I want MORE adventures please!!!



 2) I moved to a different kind of genre this month: realistic fiction. Being a fantasy lover, I am very picky on my realistic books. I had read amazing reviews about Kristy Eagar's Raw Blue and had bought it long long time ago. It was just sitting on my Kindle, begging to be read. I AM SO GLAD I DID.

It was just AMAZING. It is raw as its title and I couldn't stop looking at the cover every few pages.

This book made me cry like a baby and exposed my soul to its words. I was moved beyond reason with Carly's story. I am not very familiar with surfing, so I was kind of worried I was going to be lost. But I was oh so wrong. I learned a lot about the ocean from this book's pages.

Basically, this was one of those life altering kind of books... what is it with these talented Australian writers?


3) I was just on a roll about my realistic fiction books. I had read that Sarah Alderson decided to write Out of Control inspired by the need to empower teens into taking a stand into world issues, particularly about human trafficking (Here are her thoughts). I really applaud this attempt, thus I decided to give it a try and bought it.

I was immediately thrown to a fast-paced chase, where Olivia (Liva) has to run for to save her life with Jaime (Jay) throughout New York.

The story was fun, until a nightclub scene made me want to punch Liva, but in overall, I was satisfied.





4) I finished reading the AMAZING, unique and unforgettable The Seven Realms series by Cinda Williams Chima.
I listened to its glorious 4 books: The Demon King, The Exiled Queen, The Grey Wolf Throne and The Crimson Crown and I was just mesmerized. Han Alister, Fire Dancer, Raisa Anamarianna, Amon Byrn and Micah Bayar will forever inhabit my mind. Their story was spectacular.
I wish EVERYONE reads this fantasy books (I managed to convince the hubs as well). I am just sad it ended, since I think I need more Han + Raisa in my life.







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Saturday, August 2, 2014

"There's a pivotal moment just before death, when bargains can be made."

Mortal Danger (Immortal Game, #1)Mortal Danger by Ann Aguirre
My rating: 5 of 5 stars


I chose to ignore this book’s synopsis, as I wanted that “jump blindly to the plot” experience. I’m so very glad I did. I am a long time fan of Ann Aguirre's books. Thus this was an immediate MUST read for me.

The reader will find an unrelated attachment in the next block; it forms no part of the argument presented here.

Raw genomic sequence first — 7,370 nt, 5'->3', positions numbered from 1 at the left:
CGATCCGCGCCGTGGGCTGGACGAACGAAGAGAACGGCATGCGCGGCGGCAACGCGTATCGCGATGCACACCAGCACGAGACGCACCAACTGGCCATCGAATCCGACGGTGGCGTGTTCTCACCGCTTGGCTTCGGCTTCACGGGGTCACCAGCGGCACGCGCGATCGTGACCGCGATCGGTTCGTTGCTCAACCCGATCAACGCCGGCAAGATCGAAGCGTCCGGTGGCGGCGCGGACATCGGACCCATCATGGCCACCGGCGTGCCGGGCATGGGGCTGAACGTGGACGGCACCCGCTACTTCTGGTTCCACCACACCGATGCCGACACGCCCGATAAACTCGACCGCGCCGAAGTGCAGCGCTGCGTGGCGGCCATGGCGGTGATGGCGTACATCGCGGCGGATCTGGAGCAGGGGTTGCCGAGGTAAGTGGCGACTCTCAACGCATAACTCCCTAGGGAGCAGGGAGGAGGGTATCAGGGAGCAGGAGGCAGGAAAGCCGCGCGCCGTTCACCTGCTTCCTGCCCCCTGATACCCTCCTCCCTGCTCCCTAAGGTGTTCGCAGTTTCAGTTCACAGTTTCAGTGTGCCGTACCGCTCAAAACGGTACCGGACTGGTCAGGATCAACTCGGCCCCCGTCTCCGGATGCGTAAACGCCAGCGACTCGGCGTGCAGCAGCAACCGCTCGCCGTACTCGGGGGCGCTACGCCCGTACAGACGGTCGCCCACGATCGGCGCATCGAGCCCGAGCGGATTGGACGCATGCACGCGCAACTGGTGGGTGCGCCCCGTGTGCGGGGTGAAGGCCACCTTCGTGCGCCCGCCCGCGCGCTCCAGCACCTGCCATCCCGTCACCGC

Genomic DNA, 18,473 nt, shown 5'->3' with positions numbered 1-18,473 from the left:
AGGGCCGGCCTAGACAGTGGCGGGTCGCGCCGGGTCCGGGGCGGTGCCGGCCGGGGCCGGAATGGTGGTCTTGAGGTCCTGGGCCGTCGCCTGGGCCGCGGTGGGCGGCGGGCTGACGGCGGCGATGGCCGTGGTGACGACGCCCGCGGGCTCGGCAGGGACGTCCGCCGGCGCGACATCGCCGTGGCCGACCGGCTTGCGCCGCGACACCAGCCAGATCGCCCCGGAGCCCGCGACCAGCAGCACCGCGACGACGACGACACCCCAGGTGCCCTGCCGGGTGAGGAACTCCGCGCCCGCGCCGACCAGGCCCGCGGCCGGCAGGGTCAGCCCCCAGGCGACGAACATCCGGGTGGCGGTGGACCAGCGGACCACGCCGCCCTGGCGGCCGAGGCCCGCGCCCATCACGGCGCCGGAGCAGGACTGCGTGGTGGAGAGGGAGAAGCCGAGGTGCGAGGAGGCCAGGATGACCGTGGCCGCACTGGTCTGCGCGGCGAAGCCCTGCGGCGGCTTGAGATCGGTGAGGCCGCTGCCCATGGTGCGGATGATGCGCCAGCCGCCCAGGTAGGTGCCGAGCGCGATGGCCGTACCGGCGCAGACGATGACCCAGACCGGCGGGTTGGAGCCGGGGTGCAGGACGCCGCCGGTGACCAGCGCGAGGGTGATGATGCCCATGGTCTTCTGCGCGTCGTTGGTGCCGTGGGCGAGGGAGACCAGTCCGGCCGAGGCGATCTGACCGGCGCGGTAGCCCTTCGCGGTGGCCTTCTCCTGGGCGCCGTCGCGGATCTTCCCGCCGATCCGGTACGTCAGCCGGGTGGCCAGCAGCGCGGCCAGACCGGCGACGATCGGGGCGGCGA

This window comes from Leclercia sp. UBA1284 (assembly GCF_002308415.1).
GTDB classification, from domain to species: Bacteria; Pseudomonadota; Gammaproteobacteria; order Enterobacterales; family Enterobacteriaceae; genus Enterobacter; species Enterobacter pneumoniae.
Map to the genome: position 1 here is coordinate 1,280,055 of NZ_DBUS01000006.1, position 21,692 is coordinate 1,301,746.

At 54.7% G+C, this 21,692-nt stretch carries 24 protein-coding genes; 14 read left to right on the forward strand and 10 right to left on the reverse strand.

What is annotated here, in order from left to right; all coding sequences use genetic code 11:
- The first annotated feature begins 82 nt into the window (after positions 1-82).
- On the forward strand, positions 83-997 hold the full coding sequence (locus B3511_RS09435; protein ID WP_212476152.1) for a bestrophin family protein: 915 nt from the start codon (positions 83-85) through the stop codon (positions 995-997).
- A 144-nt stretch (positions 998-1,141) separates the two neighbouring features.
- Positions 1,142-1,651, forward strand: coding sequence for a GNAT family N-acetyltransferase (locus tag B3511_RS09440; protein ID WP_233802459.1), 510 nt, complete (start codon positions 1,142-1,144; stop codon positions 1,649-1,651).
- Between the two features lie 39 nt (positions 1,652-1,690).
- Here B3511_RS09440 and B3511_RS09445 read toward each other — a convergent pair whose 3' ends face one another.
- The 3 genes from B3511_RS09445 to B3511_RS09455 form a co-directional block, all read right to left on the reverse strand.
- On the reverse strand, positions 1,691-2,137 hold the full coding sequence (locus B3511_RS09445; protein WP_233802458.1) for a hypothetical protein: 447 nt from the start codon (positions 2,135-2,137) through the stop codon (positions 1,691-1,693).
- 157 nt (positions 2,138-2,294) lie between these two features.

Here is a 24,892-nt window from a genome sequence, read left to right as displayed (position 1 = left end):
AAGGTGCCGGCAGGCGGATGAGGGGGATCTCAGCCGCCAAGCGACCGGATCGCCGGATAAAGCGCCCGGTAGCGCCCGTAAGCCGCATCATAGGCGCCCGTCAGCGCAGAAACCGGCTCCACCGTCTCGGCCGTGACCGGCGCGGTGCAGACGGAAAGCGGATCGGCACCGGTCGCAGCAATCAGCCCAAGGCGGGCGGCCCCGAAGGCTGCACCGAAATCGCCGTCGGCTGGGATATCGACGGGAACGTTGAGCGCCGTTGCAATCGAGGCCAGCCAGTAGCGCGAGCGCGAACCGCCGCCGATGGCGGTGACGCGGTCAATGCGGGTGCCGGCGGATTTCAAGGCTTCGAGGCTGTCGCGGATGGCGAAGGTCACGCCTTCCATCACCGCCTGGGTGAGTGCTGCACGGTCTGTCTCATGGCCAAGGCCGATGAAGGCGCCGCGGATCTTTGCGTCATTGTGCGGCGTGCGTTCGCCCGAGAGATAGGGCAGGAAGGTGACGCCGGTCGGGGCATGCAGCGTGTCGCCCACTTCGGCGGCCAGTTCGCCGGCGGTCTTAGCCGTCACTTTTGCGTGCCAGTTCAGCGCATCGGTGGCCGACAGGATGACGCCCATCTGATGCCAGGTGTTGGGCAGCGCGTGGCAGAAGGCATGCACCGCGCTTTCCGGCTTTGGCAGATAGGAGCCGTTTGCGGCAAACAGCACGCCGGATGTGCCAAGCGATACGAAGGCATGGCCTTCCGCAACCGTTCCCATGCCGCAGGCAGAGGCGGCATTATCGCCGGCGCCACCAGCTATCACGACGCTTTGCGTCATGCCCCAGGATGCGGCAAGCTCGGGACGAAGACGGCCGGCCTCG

The book takes upon its shoulders a lot of complicated social issues and very craftily masters them. Allow me to pinpoint the precise moment this book hooked me: It begins with a suicide attempt. The main character Edie, a teenage girl, is in the brink of taking her own life. The reason behind her decision is simple: bullying in extremis. She is smart and methodical, as such, she plans the exact way/day/time for her death. However, things abruptly change once she is offered a crazy scary bargain by Kian, this random mysterious hot guy: become beautiful and extract revenge to those who pushed her to the limit. Simple, right? Not.

It touches themes of beauty, looks and the shallowness of school. Particularly how does it affect self esteem. Edie's bullying is painful and terrible. It was perfectly clear for me why she takes such extreme measures of death and revenge. I rooted for her!

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Fate and choice become an important theme in this book. Edie's actions have a lot of consequences, potentially fatal! So she must thread carefully around her newly found agency.

Aguirre shows us through Edie's experiences possible explanations for bullying, or glimpses of why humans might behave in such a horrible way, without excusing their actions. It was amazing to read. Fear, shame and acceptance are all closely connected. Personally, it really touched me in a lot of ways, as I've been re-visiting some experiences that needed nice closure. Just for this, this book deserves 1.000 stars.

Beyond these themes, this book has scary horror stuff that can easily come from a terrible nightmare. All the monsters ever imagined are REAL and Edie realizes she bargained more than she expected... starting with her sanity. I was creeped out with this atmosphere of horrors and vividly described gory scenes. Particularly, it reminded me of one of the final scenes of the 1995 movie Seven (starring Brad Pitt & Kevin Spacey): a box which we never see its contents but we ALL know what it has *shudders*.

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On a side note, I have to mention Kian, the main male interest, he is definitely not my cup of tea, however, in my experience with Aguirre's books, characters I dislike, get better as the plot thickens.

Another thing I noticed and liked, where the excellent gender roles to follow with Edie's parents. Edie's dad cooks their meals, her mom is oblivious to looks and fashion, rather focusing on her academic life. Yay! for breaking some stereotypes. And on this line of thought about debunking stereotypes: *APPLAUSE* as it questions the assumptions regarding rich Colombians and its immediate connection to cartels (1.000 stars more just for this titbit on the 27% mark).

In sum, I have a feeling that this series will stay in my mind for a while, as it deliciously enthralled me with its horrors and human responses to extreme behaviours. More please :)

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Fictional Meals

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There is a recurrent theme I see in Aguirre's books: the great food her characters eat!